Mortality or morbidity rate ratios that were at least age-standardised, estimated primary study RRs. Natural logarithms of study RRs were weighted by their inverse variances, computed from standard errors (1/SE2) so that larger, more precise studies carried more weight. Standard errors were estimated from study statistics, generally from reported 95% confidence intervals (CIs). Such precision-weighted effects were then pooled within domains of interest using weighted regression models. Pooled RRs within 95% CIs were calculated from regression statistics, as were tests of heterogeneity (χ2) and meta-analytic-between-group comparisons (z). All statistical significance decisions were made at the α criterion of 0.05, and RRs greater than 1.00 indicated greater mortalities and morbidities among Indigenous Peoples. All authors agreed on data extraction from each study. Subsequently, the meta-analysis was completed by the third author. It was then cross-validated by the first two authors. On cross-validation, there was 90.9% agreement among the analysts. Consensus was reached through discussion.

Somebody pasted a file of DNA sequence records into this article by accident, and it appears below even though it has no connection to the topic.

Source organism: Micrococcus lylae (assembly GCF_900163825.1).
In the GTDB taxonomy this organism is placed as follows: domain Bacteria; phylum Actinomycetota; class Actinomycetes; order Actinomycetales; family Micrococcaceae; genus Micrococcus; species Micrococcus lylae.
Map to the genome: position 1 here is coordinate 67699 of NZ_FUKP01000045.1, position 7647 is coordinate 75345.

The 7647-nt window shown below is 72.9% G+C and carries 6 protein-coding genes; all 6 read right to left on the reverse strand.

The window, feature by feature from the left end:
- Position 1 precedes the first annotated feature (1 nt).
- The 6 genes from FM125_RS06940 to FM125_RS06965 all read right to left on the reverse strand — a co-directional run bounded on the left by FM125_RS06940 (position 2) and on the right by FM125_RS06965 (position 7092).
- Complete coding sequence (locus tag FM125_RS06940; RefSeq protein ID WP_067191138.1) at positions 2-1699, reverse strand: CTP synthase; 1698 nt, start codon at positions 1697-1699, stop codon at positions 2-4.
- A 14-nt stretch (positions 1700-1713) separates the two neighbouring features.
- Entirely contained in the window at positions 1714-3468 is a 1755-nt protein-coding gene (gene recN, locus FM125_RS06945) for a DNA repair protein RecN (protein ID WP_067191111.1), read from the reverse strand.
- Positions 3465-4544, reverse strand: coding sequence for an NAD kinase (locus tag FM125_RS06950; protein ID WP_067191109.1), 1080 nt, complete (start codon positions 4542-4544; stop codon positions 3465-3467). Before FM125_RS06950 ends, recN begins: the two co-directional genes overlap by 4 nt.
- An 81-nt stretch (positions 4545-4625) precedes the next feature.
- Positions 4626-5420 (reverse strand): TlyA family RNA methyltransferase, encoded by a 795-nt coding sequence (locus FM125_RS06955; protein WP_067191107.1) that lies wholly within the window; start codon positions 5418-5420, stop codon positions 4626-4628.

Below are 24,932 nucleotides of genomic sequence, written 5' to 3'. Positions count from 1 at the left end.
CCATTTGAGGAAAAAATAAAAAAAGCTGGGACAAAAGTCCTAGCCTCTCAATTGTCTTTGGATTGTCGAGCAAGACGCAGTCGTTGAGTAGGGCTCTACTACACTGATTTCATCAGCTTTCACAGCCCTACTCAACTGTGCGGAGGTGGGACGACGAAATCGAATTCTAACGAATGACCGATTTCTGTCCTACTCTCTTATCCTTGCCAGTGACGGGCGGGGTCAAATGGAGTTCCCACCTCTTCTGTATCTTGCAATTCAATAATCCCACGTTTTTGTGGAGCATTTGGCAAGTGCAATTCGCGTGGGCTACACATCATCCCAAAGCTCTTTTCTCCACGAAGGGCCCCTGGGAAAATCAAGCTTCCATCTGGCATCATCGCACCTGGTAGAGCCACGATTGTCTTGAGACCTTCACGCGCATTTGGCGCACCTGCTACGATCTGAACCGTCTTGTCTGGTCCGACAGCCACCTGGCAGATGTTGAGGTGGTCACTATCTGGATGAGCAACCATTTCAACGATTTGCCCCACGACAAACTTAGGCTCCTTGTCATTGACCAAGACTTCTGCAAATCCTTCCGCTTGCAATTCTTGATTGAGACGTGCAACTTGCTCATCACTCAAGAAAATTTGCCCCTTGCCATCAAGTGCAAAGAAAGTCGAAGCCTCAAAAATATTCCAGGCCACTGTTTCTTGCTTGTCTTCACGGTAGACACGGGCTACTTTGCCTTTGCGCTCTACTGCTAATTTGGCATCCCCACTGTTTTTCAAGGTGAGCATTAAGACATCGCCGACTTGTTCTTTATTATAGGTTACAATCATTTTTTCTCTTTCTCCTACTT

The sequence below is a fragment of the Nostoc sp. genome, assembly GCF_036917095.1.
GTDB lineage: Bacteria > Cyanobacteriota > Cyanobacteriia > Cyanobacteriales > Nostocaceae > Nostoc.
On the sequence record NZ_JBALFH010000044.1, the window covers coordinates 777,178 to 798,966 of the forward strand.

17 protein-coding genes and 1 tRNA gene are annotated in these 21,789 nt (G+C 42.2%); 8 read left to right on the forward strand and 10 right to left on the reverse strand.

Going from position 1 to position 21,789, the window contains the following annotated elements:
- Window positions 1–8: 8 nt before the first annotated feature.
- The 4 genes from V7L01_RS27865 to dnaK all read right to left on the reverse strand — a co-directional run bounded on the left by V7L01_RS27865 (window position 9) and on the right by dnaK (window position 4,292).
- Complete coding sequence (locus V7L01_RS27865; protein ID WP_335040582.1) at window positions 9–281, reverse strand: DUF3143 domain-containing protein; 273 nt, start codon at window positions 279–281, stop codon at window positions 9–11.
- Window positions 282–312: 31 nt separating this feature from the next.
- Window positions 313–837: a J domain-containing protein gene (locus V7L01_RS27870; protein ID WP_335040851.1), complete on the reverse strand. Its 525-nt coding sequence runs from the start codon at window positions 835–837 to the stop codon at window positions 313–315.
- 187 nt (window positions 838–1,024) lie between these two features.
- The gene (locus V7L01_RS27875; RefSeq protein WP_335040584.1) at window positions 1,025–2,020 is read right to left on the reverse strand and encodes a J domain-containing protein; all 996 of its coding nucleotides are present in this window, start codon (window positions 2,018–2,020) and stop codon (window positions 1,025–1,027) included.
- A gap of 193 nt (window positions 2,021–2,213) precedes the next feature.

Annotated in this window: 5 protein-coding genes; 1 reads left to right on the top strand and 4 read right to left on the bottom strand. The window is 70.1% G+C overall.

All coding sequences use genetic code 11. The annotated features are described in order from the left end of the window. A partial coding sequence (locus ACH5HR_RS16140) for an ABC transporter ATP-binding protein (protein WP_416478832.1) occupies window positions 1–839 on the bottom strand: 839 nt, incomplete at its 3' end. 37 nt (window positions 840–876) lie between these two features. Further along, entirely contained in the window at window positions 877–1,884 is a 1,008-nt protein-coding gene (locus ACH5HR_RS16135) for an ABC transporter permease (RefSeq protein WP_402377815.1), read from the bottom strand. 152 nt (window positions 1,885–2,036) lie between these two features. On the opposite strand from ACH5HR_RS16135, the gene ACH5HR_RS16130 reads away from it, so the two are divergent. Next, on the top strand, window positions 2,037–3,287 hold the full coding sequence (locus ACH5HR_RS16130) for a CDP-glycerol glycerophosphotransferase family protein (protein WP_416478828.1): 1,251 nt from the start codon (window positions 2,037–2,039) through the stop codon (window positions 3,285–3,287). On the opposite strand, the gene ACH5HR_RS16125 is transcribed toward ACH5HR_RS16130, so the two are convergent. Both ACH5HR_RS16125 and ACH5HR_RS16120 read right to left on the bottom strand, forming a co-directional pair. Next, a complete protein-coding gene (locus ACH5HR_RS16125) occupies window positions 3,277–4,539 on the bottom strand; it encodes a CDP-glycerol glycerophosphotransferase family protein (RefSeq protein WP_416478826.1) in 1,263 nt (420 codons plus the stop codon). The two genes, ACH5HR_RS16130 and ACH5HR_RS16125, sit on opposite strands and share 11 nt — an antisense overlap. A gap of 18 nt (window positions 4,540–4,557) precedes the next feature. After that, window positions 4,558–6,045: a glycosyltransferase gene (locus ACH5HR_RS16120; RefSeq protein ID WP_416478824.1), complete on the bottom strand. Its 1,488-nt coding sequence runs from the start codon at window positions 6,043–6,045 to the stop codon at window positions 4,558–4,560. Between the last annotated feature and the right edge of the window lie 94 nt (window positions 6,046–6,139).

The following hypotheses were tested. First, compared to non-Indigenous Canadians, Indigenous Peoples have significantly greater mortality after MVCs. Second, Indigenous Peoples have significantly more prevalent serious injuries after MVCs. Third and fourth, Indigenous disadvantages, mortal and morbid, are greater in geo-structurally vulnerable places where transportation and healthcare structures may be inadequately resourced. When possible, we explored the potential moderating influence of other available personal, contextual and research design characteristics of the primary studies and their participants.


  Results Top


Sample description